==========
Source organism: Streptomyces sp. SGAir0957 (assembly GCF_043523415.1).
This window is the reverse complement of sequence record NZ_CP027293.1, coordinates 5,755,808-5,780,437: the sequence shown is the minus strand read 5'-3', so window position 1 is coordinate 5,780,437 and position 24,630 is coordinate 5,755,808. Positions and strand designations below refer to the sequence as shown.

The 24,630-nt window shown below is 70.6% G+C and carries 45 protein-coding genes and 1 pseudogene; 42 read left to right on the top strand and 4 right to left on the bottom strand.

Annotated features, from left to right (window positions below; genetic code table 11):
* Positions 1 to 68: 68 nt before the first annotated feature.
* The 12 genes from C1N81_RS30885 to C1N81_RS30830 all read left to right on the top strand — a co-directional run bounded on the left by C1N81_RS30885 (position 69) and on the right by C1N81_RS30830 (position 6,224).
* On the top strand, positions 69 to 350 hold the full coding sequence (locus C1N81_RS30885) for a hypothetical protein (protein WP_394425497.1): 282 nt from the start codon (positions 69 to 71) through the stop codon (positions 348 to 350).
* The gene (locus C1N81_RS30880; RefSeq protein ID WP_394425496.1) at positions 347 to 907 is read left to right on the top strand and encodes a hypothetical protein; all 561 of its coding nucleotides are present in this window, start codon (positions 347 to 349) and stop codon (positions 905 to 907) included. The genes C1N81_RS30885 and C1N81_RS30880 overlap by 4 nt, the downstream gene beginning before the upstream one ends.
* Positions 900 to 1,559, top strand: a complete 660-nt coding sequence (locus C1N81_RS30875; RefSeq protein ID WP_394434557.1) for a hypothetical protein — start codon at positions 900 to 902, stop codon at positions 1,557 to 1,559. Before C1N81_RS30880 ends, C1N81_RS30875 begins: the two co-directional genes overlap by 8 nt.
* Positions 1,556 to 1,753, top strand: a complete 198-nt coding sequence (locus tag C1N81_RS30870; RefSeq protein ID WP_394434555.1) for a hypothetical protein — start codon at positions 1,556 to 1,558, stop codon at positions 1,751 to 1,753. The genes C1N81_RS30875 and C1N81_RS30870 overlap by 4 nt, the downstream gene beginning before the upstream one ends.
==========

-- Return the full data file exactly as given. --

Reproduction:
Source organism: Streptomyces sp. SGAir0957 (assembly GCF_043523415.1).
This window is the reverse complement of sequence record NZ_CP027293.1, coordinates 5,755,808-5,780,437: the sequence shown is the minus strand read 5'-3', so window position 1 is coordinate 5,780,437 and position 24,630 is coordinate 5,755,808. Positions and strand designations below refer to the sequence as shown.

The 24,630-nt window shown below is 70.6% G+C and carries 45 protein-coding genes and 1 pseudogene; 42 read left to right on the top strand and 4 right to left on the bottom strand.

Annotated features, from left to right (window positions below; genetic code table 11):
* Positions 1 to 68: 68 nt before the first annotated feature.
* The 12 genes from C1N81_RS30885 to C1N81_RS30830 all read left to right on the top strand — a co-directional run bounded on the left by C1N81_RS30885 (position 69) and on the right by C1N81_RS30830 (position 6,224).
* On the top strand, positions 69 to 350 hold the full coding sequence (locus C1N81_RS30885) for a hypothetical protein (protein WP_394425497.1): 282 nt from the start codon (positions 69 to 71) through the stop codon (positions 348 to 350).
* The gene (locus C1N81_RS30880; RefSeq protein ID WP_394425496.1) at positions 347 to 907 is read left to right on the top strand and encodes a hypothetical protein; all 561 of its coding nucleotides are present in this window, start codon (positions 347 to 349) and stop codon (positions 905 to 907) included. The genes C1N81_RS30885 and C1N81_RS30880 overlap by 4 nt, the downstream gene beginning before the upstream one ends.
* Positions 900 to 1,559, top strand: a complete 660-nt coding sequence (locus C1N81_RS30875; RefSeq protein ID WP_394434557.1) for a hypothetical protein — start codon at positions 900 to 902, stop codon at positions 1,557 to 1,559. Before C1N81_RS30880 ends, C1N81_RS30875 begins: the two co-directional genes overlap by 8 nt.
* Positions 1,556 to 1,753, top strand: a complete 198-nt coding sequence (locus tag C1N81_RS30870; RefSeq protein ID WP_394434555.1) for a hypothetical protein — start codon at positions 1,556 to 1,558, stop codon at positions 1,751 to 1,753. The genes C1N81_RS30875 and C1N81_RS30870 overlap by 4 nt, the downstream gene beginning before the upstream one ends.